Group policies are not applied in Hyper-V environment.

IgroIgro Member Posts: 17 ■□□□□□□□□□
Hello friends! I'm digging into GPOs here and already have some problems. I've got the active directory in entirely virtual space here - all machines are running by Hyper-V. What I've got here: Windows Sever 2012 R2, Windows 8 Pro and Windows 7 Pro (Hyper-V itself is running on Windows 10 Educational (all the rest are educational licences too)). The AD works fine. I decided to test the GPO to remove the clock from notification area first.

So it didn't work. I've made a ping from server to client and vice versa and one of them didn't work. I switched the firewalls off everywhere and then pings finally worked. But GPOs didn't work anyway. I used GPUPDATE command on the host in question (Win 8 here) and it didn't work, even when i run PowerShell in administrator mode. I'm not a PRO, so i can't find where is the problem. Sorry if this has been questioned may times.
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Comments

  • AndersonSmithAndersonSmith Member Posts: 471 ■■■□□□□□□□
    Run a gpresult command on the client in question and check to see if it's actually applying the policy. Also check to see if there are any conflicting GPOs with higher precedence or that are enforced that may be causing problems. If it's a user policy check to make sure the user is in the correct OU the GPO is applied to and if it's a computer policy check to make sure the computer is in the correct OU the GPO is applied to. Start with the gpresult command first and see what that tells you. I hope that helps. Group Policy can be a nightmare even for seasoned admins
    All the best,
    Anderson

    "Everything that has a beginning has an end"
  • DojiscalperDojiscalper Member Posts: 266 ■■□□□□□□□□
    Also remember the order the policies get applied; Local, Site, Domain, Organizational Unit.
    I found some policies not working when applied as user policies, but they did work when I applied them to the computer. I think I read somewhere that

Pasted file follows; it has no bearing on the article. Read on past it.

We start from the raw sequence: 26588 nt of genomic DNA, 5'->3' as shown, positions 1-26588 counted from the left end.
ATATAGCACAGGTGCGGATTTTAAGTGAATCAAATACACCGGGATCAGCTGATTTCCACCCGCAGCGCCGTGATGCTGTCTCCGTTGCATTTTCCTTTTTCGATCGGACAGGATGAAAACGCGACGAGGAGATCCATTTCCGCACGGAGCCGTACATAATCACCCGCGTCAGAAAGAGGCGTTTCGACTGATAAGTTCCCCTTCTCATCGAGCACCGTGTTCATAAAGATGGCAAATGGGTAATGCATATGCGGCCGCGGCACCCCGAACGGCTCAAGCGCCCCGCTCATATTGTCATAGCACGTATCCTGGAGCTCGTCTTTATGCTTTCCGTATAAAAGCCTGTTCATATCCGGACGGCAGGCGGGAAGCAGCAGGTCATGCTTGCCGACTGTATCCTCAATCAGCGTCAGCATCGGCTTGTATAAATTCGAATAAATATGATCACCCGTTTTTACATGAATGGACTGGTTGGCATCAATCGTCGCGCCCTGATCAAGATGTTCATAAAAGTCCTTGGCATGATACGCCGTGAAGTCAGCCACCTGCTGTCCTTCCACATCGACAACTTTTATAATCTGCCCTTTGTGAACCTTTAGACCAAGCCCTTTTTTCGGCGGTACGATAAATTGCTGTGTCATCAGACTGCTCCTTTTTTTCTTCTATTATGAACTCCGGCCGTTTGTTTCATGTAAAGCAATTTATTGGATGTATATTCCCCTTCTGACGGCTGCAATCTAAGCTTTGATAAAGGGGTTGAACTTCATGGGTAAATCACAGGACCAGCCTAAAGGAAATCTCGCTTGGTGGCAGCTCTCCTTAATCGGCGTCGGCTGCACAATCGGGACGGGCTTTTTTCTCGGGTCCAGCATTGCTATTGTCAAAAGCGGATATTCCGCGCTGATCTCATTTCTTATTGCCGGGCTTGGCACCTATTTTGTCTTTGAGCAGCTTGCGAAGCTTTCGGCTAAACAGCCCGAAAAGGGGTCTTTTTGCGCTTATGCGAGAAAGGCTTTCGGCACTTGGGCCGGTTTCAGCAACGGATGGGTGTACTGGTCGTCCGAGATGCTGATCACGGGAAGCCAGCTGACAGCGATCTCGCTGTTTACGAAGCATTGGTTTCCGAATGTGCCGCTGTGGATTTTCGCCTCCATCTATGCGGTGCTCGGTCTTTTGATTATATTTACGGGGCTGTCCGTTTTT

the computer policy overrides user policy if they happen to conflict.
  • IgroIgro Member Posts: 17 ■□□□□□□□□□
    Thank you guys! Sorry for the late answer. I will check that out. I'm really digging into Servers and it's a big puzzle.
  • AndersonSmithAndersonSmith Member Posts: 471 ■■■□□□□□□□
    User policies actually override Computer policies when there's a conflict UNLESS Loopback Processing is enabled. Check out this Technet article for more info https://technet.microsoft.com/en-us/library/cc785665(v=ws.10).aspx . Good luck in your studies, Group Policy can be difficult.
    All the best,
    Anderson

    "Everything that has a beginning has an end"
  • IgroIgro Member Posts: 17 ■□□□□□□□□□
    Hi AndersonSmith! I have checked the Result /R and this is what i got (the GPO Name is NewDesktop and this must have changed wallpapers for all the users. The wallpaper is a jpg file, though its resolution is not in pair with the real resolution of the desktop. Security filtering - Authenticated users. Authenticated users have permissions Read and Apply):

    This is where the GPO was linked:





    Or maybe it's because of this?:


    To be honest, i have no clue why authenticated users are listed twice. However, in the Delegation window is always Read:

  • AndersonSmithAndersonSmith Member Posts: 471 ■■■□□□□□□□
    Where is the wallpaper file stored that you're trying to use? If I remember right it has to be on a file share with permissions for the users who will be applying the wallpaper. For example, you could use \\file1\share\wallpaper.jpg. The share folder should be given the appropriate share and NTFS permissions. Try setting both to full control and see if that helps. You can also use a local path on the domain controller such as C:\wallpaper\wallpaper.jpg and adding the appropriate permissions on it but using UNC path works better.
    All the best,
    Anderson

    "Everything that has a beginning has an end"
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